Corporate social responsibility (CSR) is currently generating a great deal of attention among academics, practitioners, businesses and public policy makers in recent times. While corporate social responsibility issues have received wide research focus in the West, in a developing country context, it has remained limited. More specifically, research on managerial attitudes and actions impacting firms’ performance are scant in India where the business sector is currently under growing pressure to accommodate the emerging economic, social, environmental, regulatory, ethical, religious and stakeholder related issues into business social programs. Against this backdrop, the research undertaken for this thesis develops a novel theoretical framework integrating the dynamics of CSR imperatives and established CSR theories to map the required actions and their resulting impact on business performance. Data for this study were collected from 236 multinational corporations (MNCs) among the top 1000 businesses in India using a structured questionnaire and mail survey capturing the dimensions of commitments to CSR issues and the performance outcome for firms. A series of measurement validation procedure was conducted through exploratory and confirmatory factor analyses to improve the construct measures keeping in mind the theoretical perspectives of CSR. A multivariate data analytical technique, namely structural equation modelling (SEM),was employed to test the proposed theoretical model. A total of 36 hypotheses were tested in the context of varying perceptions of CSR,CSR initiatives and the corresponding impact on the performance outcomes. Most of the hypotheses lent support to the theoretical assumptions. The major findings emerging from the analysis of results indicate that commitment to stakeholder interests are significantly linked with work conditions and social initiatives which translate into superior performance outcomes for firms including enhancement of corporate reputation. Furthermore, commitment to competitiveness has significant positive impact on organisational and socially oriented programs effecting firm performance specifically relating to image building. The commitment to economic imperatives have been found to be negatively related to the social responsibility actions and positively related to green environmental initiatives influencing performance. The social imperatives are significantly linked to organisational CSR programs excepting work environment related actions. The environmental issues have been found to be significantly associated with work related conditions which in turn impact firms’ performance in both financial and reputational terms. The regulatory issues have an impact on the employee related initiatives; In essence, these findings suggest that firms in a developing country such as India are under tremendous ongoing pressure from the social environment and as such they cannot afford to ignore the most burning issues such as environmental protection, employee safety and welfare, because actions on these issues are directly associated with making money and retaining corporate image. The above findings have critical implications for CSR theories, business practices, and policy formulations in an Indian context in terms of operation and performance firms in different but complex socio-economic environments. This thesis highlighted these theoretical and practical implications along with the major limitations and potential areas of future research.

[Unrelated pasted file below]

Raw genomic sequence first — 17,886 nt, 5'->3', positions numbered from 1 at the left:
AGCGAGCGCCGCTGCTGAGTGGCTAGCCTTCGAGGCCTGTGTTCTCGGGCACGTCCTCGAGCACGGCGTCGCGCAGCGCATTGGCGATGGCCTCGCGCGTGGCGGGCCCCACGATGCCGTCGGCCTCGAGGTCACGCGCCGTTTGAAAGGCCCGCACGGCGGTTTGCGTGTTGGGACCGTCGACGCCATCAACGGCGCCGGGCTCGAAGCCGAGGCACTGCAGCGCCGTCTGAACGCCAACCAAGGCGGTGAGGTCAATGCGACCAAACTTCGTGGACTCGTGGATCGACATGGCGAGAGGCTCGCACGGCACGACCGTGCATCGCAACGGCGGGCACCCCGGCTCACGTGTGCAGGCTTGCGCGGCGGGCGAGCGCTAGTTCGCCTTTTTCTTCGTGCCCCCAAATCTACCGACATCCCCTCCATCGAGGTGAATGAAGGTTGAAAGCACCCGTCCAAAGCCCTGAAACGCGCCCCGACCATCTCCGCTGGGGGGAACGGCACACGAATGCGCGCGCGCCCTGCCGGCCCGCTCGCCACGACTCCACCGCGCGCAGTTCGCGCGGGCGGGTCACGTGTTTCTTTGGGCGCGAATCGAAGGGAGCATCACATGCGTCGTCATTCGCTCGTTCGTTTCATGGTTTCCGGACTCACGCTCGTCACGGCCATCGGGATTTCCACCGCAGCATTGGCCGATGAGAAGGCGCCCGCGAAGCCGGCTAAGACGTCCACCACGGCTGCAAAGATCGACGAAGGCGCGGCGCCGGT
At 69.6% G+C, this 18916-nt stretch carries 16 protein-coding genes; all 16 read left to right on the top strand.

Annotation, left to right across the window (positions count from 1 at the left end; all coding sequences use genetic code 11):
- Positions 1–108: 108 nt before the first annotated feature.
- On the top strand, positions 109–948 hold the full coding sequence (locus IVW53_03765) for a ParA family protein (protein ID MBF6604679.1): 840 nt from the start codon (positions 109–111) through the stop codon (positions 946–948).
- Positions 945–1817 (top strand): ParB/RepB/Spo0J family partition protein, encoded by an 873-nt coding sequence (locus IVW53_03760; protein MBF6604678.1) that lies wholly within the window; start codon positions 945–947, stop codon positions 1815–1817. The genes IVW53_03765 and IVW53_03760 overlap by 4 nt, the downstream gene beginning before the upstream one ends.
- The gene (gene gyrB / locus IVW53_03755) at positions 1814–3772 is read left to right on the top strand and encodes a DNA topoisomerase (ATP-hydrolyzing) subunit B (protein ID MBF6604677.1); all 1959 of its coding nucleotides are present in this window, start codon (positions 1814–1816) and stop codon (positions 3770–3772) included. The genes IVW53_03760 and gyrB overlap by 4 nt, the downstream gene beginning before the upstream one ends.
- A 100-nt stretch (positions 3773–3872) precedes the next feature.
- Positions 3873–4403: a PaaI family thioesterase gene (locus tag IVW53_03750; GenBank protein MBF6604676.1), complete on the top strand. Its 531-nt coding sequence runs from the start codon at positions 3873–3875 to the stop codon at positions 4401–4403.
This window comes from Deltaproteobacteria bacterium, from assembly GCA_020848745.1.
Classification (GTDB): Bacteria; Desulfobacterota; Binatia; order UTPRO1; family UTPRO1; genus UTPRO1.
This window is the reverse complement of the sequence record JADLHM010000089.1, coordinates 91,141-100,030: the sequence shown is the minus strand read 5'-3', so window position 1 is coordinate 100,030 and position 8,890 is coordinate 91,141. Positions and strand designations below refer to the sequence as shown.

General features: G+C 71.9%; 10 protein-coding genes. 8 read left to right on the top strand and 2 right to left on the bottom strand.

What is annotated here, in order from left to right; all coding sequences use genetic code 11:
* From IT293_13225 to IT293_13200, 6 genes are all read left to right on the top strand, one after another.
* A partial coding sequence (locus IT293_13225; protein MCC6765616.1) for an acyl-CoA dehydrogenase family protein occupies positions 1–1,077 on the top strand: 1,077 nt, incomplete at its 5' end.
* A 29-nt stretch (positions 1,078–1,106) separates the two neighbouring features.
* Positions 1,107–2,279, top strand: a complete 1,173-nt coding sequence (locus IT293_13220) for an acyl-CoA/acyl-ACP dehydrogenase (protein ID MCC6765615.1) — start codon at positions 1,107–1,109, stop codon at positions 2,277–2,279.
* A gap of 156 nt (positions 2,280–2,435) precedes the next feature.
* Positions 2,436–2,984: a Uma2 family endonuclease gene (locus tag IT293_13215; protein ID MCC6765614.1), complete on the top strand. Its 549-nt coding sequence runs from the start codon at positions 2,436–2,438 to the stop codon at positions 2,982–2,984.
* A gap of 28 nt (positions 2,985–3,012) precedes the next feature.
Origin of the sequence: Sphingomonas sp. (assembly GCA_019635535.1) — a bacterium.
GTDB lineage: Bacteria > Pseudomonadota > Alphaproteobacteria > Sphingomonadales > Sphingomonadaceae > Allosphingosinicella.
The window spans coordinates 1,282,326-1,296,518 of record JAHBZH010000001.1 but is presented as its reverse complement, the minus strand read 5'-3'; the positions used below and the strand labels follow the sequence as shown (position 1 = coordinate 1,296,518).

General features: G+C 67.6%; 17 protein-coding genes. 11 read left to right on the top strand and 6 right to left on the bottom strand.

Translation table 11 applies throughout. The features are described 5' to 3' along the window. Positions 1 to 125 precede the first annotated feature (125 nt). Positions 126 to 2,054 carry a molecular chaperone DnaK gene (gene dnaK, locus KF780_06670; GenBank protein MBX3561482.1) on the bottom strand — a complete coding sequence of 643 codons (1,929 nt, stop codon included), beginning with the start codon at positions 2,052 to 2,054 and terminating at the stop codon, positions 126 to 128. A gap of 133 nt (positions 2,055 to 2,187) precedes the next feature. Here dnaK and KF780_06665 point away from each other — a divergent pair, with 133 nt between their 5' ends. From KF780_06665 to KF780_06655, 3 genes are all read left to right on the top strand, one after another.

|Date of Award||2017|
|Supervisor||Ali Quazi (Supervisor) & Abu Saleh (Supervisor)|